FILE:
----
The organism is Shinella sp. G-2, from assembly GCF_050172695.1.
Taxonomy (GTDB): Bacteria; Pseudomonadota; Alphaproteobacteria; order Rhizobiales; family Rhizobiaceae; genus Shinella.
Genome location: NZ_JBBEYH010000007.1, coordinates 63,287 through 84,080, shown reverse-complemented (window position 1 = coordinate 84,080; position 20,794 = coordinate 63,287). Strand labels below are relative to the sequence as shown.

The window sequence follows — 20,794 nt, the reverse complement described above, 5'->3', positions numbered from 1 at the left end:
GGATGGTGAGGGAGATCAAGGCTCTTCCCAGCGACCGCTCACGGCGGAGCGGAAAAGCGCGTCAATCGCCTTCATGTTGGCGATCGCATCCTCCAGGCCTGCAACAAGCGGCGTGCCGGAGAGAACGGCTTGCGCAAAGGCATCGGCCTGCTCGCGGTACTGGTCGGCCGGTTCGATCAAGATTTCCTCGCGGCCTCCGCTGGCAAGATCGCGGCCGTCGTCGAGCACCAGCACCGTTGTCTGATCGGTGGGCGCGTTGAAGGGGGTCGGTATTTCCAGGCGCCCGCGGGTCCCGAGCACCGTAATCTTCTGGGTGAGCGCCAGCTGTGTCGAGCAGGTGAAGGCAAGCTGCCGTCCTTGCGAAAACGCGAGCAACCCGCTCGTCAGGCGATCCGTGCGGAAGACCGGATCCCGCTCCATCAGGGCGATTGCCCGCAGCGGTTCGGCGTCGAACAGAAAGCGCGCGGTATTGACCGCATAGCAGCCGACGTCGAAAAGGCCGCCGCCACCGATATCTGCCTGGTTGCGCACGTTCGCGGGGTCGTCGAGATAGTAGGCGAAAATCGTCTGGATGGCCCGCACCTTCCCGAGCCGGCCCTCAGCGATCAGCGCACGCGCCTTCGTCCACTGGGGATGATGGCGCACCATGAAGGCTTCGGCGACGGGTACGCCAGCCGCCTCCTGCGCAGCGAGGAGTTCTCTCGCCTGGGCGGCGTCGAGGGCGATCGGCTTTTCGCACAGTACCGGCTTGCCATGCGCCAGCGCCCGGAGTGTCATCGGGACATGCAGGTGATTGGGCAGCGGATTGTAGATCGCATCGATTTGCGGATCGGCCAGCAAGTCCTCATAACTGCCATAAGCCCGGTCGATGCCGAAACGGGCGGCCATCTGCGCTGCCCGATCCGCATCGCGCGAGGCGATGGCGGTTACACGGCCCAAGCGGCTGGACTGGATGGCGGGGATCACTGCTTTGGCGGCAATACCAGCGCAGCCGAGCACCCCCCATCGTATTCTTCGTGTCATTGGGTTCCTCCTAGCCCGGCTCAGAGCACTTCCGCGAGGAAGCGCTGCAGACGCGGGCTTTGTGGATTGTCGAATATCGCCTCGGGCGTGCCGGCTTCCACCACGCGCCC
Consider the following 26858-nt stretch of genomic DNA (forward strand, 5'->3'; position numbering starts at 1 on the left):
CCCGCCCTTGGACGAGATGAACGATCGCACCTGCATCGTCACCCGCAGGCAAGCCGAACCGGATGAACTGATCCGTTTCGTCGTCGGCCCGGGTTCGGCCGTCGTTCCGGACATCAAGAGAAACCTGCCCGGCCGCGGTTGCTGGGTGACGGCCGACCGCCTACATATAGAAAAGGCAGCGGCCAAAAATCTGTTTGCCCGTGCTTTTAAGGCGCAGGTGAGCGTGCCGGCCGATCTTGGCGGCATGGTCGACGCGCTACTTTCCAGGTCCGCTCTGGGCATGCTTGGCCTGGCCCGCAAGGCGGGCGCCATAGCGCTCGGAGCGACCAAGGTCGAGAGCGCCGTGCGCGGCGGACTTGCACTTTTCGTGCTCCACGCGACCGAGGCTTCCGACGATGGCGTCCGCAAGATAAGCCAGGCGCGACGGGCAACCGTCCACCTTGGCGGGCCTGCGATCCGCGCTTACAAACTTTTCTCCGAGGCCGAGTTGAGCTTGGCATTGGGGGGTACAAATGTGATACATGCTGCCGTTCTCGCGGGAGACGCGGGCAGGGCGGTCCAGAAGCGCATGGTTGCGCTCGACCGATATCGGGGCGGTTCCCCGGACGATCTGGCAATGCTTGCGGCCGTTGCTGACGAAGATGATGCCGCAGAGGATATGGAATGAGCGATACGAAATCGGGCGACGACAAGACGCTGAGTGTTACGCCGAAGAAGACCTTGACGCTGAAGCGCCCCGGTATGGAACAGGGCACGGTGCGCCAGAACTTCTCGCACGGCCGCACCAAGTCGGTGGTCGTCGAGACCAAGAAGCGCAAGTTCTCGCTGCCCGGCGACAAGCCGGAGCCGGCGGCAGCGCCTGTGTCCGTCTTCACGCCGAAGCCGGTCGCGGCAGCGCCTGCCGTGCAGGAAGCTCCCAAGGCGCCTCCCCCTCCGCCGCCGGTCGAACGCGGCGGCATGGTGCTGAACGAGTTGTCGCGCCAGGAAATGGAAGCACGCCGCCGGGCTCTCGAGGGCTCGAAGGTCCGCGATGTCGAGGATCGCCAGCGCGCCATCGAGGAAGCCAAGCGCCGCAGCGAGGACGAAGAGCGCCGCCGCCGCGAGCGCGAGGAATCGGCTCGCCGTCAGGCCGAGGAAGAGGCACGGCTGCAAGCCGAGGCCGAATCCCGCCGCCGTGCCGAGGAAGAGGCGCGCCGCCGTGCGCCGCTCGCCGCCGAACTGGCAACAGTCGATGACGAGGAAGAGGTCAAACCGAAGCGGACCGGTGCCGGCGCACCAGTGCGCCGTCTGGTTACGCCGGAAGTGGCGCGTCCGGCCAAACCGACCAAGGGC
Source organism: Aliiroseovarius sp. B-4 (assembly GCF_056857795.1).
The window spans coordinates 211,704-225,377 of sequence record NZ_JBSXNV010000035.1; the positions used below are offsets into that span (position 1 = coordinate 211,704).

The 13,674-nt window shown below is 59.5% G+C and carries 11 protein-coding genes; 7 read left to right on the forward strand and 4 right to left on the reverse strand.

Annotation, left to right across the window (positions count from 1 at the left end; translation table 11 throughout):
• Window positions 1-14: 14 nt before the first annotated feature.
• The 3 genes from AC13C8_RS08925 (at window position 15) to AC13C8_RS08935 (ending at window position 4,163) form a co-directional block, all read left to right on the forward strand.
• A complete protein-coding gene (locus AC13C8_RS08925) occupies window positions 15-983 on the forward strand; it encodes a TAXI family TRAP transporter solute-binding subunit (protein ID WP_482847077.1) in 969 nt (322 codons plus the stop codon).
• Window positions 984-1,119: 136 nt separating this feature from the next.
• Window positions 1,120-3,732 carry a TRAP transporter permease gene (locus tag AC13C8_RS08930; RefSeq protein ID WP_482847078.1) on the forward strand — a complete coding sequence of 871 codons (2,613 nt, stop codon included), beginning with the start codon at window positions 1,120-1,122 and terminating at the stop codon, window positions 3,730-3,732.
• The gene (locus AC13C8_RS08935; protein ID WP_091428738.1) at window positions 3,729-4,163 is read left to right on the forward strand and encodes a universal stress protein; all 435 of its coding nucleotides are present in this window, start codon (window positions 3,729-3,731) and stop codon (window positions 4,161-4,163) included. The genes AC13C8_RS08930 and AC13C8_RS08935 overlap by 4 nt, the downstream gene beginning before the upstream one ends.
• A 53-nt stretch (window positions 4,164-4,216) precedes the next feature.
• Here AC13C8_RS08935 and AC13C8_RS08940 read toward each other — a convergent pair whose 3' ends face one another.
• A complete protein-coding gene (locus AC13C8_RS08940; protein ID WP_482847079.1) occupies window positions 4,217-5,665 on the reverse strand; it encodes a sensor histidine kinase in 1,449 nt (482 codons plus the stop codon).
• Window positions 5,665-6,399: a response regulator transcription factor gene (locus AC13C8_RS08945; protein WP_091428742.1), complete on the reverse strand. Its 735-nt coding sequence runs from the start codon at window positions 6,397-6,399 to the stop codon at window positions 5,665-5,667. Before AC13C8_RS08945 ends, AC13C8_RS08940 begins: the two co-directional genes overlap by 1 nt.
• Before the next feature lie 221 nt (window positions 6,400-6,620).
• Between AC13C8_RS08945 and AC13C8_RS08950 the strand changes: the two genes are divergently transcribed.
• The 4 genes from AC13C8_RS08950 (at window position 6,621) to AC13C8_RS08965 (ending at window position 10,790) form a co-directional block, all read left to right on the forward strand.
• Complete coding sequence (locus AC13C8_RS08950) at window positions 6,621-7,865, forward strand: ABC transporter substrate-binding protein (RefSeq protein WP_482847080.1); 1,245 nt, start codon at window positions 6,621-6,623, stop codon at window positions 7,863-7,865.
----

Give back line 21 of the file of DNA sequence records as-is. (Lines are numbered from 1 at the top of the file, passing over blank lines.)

• Window positions 5,665-6,399: a response regulator transcription factor gene (locus AC13C8_RS08945; protein WP_091428742.1), complete on the reverse strand. Its 735-nt coding sequence runs from the start codon at window positions 6,397-6,399 to the stop codon at window positions 5,665-5,667. Before AC13C8_RS08945 ends, AC13C8_RS08940 begins: the two co-directional genes overlap by 1 nt.